Colors and Textures of Spring

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Colors and Textures of Spring

Categories: Blog, Garden Guru, Newsworthy

Though the calendar says mid-April the gardens have a decidedly May look to them with mid-spring flowers in full bloom and rich springy foliage bursting forth all around.  This is the season when shade gardens are at their peak and a visit to Powell Gardens’ Rock & Waterfall Garden is an annual ritual to see the azaleas and the full cacophony of springtime colors and textures.

Here’s a view from the south bridge in the Rock & Waterfall Garden with the large and luxurious leaves of Ashe Magnolia (Magnolia ashei) in the foreground with flowering azaleas and colorful foliage beyond.  It is the epitome of a shade garden this time of year.

Fringetrees (Chionanthus virginicus) are almost in peak bloom (pure white in full bloom) and grace the north entrance to the Rock & Waterfall Garden.  This Missouri native huge shrub/small tree is related to lilacs and a perennial hit of Visitors when it is in bloom.  It was a favorite of Thomas Jefferson and has an alternate name “Grancy Gray Beard.”

Here are the flowers of Chinese Fringetree (Chionanthus retusus) on the east or trolley stop side of the Rock & Waterfall Garden.  Chinese Fringetrees are currently a popular tree though they have not lived up to their billing for us with random flowering.  The overall tree is wonderful through the seasons and makes up for the weak bloom.

This is the gorgeous spring foliage of ‘Grace’ Smoketree (Cotinus obovatus x C. coggygria) found just south of the Chinese Fringetrees near the Rock & Waterfall Trolley Stop. This hybrid of the native Smoketree has simply spectacular spring foliage sure to get attention.  You can see it is also in bloom, not showy now but the feathery seeds give it a smoky appearance later in the season.]
The gorgeous golden new leaves on The Rising Sun (TM) Redbud (Cercis canadensis) also invite a shockingly, springy look to the garden.  This tree is also near Grace Smoketree and the Chinese Fringetrees.
Herbert Azalea provides masses of lavender-purple in several places in the Rock & Waterfall Garden. This is one of the toughest and hardiest evergreen azaleas for our climate.
If you need an azalea that stays compact try the VIVID and vivacious flowering Girard Dwarf Lavender Azalea.  We have a nice grouping of this delightful azalea in the Rock & Waterfall Garden.

Pride’s Pink Azaleais one of the finest for pure pink in our zone but very difficult to procure.  We received this azalea from the former Roslyn Azalea Nursery on Long Island.  Our plant can be seen on the walkway to the Upper Deck of the Rock & Waterfall Garden.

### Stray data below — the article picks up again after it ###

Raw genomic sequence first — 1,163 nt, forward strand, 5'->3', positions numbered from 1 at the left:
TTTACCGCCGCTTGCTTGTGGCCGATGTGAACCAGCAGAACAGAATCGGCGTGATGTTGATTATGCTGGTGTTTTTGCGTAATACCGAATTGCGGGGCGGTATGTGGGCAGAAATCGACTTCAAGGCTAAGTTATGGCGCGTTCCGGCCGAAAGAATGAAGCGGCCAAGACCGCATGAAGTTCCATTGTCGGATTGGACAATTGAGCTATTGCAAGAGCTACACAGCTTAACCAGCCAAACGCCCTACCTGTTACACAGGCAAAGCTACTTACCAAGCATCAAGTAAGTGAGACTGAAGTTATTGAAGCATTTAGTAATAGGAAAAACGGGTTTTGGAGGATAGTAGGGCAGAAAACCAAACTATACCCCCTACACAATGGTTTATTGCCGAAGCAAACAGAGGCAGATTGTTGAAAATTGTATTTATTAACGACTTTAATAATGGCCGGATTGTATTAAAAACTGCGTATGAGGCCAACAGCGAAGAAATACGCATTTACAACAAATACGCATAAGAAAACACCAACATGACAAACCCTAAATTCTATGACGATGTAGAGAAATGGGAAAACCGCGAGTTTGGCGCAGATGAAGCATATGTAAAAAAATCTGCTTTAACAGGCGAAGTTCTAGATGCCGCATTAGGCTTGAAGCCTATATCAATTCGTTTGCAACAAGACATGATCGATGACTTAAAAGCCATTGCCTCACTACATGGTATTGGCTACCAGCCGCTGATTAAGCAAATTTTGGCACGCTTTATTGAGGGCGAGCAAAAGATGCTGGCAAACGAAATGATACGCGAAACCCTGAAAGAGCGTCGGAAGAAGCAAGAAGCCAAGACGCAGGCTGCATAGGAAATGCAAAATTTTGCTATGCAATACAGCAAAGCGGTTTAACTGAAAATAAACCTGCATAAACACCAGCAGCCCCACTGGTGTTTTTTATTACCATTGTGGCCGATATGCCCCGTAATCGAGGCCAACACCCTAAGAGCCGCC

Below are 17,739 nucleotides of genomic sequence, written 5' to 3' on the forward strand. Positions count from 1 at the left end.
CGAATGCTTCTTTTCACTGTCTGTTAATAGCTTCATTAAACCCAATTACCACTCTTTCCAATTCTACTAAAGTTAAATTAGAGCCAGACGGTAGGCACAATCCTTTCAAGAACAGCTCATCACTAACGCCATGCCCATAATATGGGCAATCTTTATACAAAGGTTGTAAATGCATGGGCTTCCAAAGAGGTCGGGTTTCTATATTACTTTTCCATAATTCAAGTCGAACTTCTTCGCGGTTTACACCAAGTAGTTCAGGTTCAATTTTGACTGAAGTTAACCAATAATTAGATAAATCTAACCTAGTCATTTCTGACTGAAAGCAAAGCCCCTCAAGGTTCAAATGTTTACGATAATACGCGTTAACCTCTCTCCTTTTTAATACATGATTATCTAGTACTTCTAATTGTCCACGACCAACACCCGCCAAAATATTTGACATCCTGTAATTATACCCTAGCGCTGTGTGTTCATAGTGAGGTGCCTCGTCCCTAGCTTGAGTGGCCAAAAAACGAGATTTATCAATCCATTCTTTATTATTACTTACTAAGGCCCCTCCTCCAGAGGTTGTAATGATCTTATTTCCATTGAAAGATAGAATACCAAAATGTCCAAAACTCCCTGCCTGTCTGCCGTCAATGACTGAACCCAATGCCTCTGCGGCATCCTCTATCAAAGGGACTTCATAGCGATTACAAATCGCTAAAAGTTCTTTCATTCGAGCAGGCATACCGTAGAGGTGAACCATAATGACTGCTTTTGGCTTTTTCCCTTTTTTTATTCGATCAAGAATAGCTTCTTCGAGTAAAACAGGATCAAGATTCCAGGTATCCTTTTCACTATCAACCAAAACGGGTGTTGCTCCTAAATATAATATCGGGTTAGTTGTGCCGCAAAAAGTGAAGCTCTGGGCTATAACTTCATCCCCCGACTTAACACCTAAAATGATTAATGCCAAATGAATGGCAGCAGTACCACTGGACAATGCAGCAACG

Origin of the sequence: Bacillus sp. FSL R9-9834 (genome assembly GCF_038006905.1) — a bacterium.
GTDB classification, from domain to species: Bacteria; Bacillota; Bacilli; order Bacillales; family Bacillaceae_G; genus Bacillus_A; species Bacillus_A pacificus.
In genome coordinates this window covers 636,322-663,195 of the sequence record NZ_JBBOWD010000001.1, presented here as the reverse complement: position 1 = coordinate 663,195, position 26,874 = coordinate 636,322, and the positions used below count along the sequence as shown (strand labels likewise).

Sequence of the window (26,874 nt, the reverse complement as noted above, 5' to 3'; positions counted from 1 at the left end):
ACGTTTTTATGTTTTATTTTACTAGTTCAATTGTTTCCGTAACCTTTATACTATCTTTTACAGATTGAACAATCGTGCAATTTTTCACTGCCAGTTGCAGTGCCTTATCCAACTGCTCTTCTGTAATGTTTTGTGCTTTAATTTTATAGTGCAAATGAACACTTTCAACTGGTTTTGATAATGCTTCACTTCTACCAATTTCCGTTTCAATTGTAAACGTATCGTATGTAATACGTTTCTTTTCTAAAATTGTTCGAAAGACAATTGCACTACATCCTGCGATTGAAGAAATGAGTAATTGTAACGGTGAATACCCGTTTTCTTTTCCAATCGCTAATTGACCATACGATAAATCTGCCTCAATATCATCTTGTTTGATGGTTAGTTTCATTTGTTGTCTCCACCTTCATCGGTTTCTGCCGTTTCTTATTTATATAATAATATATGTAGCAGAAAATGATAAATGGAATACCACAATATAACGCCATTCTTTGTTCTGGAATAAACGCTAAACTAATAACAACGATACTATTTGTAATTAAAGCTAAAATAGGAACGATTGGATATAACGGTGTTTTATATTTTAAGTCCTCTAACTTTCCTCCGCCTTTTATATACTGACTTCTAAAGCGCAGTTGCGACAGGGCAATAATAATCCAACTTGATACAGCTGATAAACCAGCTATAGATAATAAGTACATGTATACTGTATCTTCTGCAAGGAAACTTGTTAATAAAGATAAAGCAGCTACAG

This lovely pale pink azalea is an unknown cultivar!  Yes, even botanical gardens receive plants that are mis-labeled and this group of azaleas in Verly’s Grove seating area along the upper walk in the Rock & Waterfall Garden was bought as Compact Korean Azaleas which they are not.  There are 1,000’s of varieties of azaleas and it is sometimes very difficult to tell the various named varieties apart. This may be the cultivar ‘Watchet.’

The deciduous “Lights Series” azaleas bred in Minnesota are another good group of azaleas for our zone and come in many warm colors.  This is ‘Golden Lights’ Azalea near the south bridge of the Rock & Waterfall Garden and it has a wonderful aroma too.

 Most flowers of spring are not so showy but are lovely none-the-less like the green yellow puffs of flowers on this Trident Maple (Acer buergeranum) between the Rock & Waterfall and Perennial Garden. These wonderful yellow-greens and chartreuse of spring really make the season and provide a perfect compliment to the many vivid pinks, lavenders and purple flowers of the season.

Japanese Roof Iris (Iris tectorum) is a great iris for the shade garden with a very showy blooms.  Look for it around the donor plaque of the Rock & Waterfall Garden.

Missouri’s state flower, the hawthorn is in bloom on the north side of the Rock & Waterfall Garden.  This small wild tree blooming between fringetrees is the Frosted Hawthorn (Crataegus pruinosa) with pure white flowers and red fruit that appear “frosted” with a waxy coating.

 So walk the paths of the Rock & Waterfall Garden this weekend and make some wonderful floral discoveries of your own and take in the spectacular colors and textures of the season.
Also be sure and visit our rare Wollemi Pine (Wollemia nobilis) on display in the Conservatory.  This living fossil was found in 1994 in Australia and the above beautiful specimen tree was donated to Powell Gardens by nationally renowned Iseli Nursery.